COLLEEN SMITH: Mutant ninja genius badger
SO there I was, in the garden, stark naked, with a badger. And not just any badger. This mutant ninja badger has a genius level IQ, an attitude and must-have developed opposable thumbs. She (well, obviously I'm assuming it's a she, because she's so clever) is the Beast of Meadfoot.
Readers may remember that earlier in the summer I had problems with somebody or something opening my lockable food waste recycling bin and making a mess.
I had tried hiding it under one of the other recycling boxes. But in the morning I found both boxes pulled over and rubbish all over the terrace.
Then I tried standing the locked food caddy under a garden chair. That failed to deter the beast.
The critter pulled the chair over and in the morning the cellulose bags were ripped to bits with seagulls joining the party and trailing what was left all over the garden. Big yukky mess for me to clean up before work. Just what you want when you're late and on the school run.
I then put a great big rock on top of the inverted recycling box with the food waste bin hidden away underneath and that seemed to do the trick.
But instead the ravenous beast has recently turned its attention to the actual dustbins — not just mine, but the two closest neighbours as well.
Almost every morning for the last fortnight I have got up to find all three lots of bins pulled over and rubbish everywhere – in my drive and garden and all over the road. I've even gone out with a brush, picked up the rubbish and swept the road a few times to stop everybody else's rubbish blowing in through my gate!
Last Thursday night I finally got to bottom of the mystery. I was in bed, naked, for reasons I will leave to your imagination. It goes without saying that I was not in bed alone.
As I lay there, half-awake, I gradually became aware of a vaguely familiar background noise. Suddenly I leapt up out of bed. It was the sound of the plastic food waste bin being dragged back and forth across the stone paving on the terrace. At last! If I was quiet I would catch the Beast of Meadfoot red-handed.
I tried looking out of the bedroom window, but it was too close to the house, directly below the window, and I couldn't see. I tried standing on the windowsill and poking my head out. It was too dark.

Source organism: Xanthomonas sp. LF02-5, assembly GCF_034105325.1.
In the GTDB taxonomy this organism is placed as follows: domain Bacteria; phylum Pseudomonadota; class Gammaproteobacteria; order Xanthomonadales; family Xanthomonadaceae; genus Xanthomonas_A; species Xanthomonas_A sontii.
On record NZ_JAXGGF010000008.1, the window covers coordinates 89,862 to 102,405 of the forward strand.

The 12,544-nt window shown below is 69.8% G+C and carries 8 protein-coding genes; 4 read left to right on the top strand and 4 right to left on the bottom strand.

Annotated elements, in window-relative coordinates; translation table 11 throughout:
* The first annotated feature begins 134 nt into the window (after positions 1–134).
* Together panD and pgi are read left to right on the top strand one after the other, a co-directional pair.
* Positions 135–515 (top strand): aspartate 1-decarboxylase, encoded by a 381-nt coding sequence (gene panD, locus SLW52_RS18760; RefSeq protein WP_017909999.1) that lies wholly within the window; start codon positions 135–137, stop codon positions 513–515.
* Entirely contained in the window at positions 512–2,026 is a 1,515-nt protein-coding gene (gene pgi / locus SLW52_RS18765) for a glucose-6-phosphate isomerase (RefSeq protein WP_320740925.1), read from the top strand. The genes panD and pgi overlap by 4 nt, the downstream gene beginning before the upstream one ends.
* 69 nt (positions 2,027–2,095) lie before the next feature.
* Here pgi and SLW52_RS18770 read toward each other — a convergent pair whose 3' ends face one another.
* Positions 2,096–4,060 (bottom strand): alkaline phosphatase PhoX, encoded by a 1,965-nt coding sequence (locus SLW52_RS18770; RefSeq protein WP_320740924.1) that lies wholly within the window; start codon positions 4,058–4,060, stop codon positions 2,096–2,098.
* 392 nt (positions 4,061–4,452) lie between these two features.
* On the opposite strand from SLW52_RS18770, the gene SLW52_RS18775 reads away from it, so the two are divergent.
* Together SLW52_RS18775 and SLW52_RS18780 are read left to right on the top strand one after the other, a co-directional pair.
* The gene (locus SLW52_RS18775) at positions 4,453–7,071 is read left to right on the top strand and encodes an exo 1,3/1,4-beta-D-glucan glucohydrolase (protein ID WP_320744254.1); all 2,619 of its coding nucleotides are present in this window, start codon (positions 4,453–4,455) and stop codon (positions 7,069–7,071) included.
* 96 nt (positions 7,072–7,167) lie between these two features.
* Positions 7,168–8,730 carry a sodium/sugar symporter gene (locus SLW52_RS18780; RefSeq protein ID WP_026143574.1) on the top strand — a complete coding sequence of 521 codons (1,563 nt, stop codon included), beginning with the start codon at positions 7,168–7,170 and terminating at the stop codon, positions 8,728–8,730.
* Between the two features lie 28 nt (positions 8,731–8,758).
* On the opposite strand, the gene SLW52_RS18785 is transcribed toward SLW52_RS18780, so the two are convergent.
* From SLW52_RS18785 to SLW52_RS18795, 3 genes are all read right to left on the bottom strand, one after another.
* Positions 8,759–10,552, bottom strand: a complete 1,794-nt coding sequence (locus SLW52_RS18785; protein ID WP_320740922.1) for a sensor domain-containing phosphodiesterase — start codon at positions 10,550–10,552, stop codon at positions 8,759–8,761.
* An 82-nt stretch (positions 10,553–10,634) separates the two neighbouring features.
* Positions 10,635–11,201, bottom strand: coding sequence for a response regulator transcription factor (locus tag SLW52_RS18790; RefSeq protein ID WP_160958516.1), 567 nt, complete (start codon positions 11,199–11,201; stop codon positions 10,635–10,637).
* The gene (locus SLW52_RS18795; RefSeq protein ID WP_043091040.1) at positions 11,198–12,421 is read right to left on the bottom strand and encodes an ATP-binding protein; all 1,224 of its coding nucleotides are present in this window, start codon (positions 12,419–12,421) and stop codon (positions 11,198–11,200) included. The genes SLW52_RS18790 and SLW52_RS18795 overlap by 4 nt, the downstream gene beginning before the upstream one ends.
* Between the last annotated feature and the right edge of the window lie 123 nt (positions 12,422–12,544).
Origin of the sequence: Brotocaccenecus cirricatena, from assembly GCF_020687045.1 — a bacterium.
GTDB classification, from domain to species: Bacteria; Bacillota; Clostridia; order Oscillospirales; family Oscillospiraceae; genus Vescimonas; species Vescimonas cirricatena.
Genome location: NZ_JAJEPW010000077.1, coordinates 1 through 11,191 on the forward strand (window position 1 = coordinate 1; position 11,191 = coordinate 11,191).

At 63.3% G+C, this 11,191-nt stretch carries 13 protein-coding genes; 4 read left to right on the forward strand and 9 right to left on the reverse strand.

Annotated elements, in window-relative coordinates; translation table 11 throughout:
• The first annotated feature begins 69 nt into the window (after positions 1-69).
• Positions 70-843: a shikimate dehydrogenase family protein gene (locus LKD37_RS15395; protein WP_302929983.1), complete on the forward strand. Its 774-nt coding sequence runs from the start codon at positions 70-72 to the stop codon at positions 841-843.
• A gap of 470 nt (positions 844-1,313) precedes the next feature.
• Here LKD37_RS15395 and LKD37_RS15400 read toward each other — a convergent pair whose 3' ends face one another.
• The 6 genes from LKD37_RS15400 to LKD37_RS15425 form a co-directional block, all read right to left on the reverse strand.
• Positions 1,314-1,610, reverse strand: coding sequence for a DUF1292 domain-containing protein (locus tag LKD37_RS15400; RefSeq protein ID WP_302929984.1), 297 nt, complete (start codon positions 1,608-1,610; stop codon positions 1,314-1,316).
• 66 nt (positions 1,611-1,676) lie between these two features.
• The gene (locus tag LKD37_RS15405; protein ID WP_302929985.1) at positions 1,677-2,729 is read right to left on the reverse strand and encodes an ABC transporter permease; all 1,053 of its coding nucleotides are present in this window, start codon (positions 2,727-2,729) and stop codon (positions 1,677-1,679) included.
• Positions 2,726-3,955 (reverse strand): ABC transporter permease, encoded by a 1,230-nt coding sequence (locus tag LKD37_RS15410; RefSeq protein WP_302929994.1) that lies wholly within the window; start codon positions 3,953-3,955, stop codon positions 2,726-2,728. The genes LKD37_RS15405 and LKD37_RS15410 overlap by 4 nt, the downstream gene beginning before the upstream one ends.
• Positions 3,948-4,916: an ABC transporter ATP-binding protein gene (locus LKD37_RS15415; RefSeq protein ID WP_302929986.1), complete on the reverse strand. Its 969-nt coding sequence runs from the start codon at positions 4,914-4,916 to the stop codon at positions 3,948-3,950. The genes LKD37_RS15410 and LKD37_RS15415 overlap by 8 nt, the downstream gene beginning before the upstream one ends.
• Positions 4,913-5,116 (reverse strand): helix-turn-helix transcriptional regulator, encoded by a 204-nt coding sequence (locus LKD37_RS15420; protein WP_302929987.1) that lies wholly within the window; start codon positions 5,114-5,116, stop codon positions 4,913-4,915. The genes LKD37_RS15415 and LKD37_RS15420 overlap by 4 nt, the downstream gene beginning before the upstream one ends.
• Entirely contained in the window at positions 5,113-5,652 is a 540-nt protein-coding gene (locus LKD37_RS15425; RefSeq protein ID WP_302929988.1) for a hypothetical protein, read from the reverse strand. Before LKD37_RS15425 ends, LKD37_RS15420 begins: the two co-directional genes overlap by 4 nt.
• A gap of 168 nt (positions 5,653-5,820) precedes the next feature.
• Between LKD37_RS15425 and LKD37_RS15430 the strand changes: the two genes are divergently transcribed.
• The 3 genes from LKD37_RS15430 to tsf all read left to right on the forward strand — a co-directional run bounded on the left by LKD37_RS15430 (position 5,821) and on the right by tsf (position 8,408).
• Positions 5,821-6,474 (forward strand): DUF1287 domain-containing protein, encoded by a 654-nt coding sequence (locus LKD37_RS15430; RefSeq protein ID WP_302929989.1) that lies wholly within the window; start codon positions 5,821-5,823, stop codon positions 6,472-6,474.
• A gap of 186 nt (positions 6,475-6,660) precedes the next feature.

This was the point at which my beloved woke up: to see me illuminated against the street lights, standing naked on the windowsill, with my bum sticking through the half-open curtains and my head out of the window.
I dread to think what thoughts first went through his head in his half-awake state.
I whispered something about the Beast of Meadfoot, which probably didn't reassure him as to my sanity.
We tip-toed down to the kitchen and looked out onto the terrace. I was only a couple of feet away but whatever was out there carried on determinedly trying to get at our food leftovers. I switched on the kitchen light, positive this would scare the creature away, but hoping to catch a glimpse as it ran down the garden path. We could only vaguely make out something dark with a tail. Even switching on the light didn't bother it.
We went out to the utility room, opened the back door and I walked out. Yes, as I said before, I was stark naked. But don't worry, I wasn't going to scare anybody. My back door is well out of sight from the street, behind a 6ft-high stone wall.
A badger lifted its head and stared short-sightedly back at me. I love badgers. When we lived in rural Teignbridge a massive badger used to stand on its hind legs and eat off our bird table. We loved watching it.
But I was surprised to see this relatively small, probably 2ft-long badger, within a few hundred yards of Torquay harbourside. And I was amazed it had worked out a way to open a supposedly animal-proof container. More cunning and stronger than a fox. Clever old badgy.
I approached it, thinking it would finally run off, but instead it moved towards me. My beloved told me not to go any closer because it might attack, which I found hard to believe, but I wasn't prepared to test out the theory in my vulnerable state of total nudity.
Instead, we went back into the kitchen and it refused to leave until we had banged on the window hard a few times.
The next day I saw the lads who rent the house opposite and told them about the badger. They said they already knew, and told me that it had tried to attack one of them!
I found this hard to believe but after looking up badger attacks online I found it is extraordinarily behaviour for an animal that is usually wary of people, but it does happen.
The only documented case I found was in 2003 when a rogue badger attacked five people during a 48-hour rampage in a quiet suburb of Evesham. According to the BBC it was believed that this badger had been brought up from a cub with people because it had no fear of humans.
Today, I have been on the phone to the Badger Trust and Tor2. The Badger Trust said somebody will come and do a site visit. A very, very helpful young woman on Torbay Council's customer service line said: "Wow! I'm glad I don't live in your street!"
She then made a few calls and managed to get hold of a Tor2 boss locally who has promised to come around and take a look himself, within 24 hours.
Within an hour a lovely young man called Matthew was here, with a new wheeled bin for me. Hooray! I had always been told that I didn't qualify for a wheeled bin because I was in a town-centre weekly area.
Then he made a few calls, and organised for new bins for the lads in the flats opposite too.
Thank you Tor2 for a brilliant service.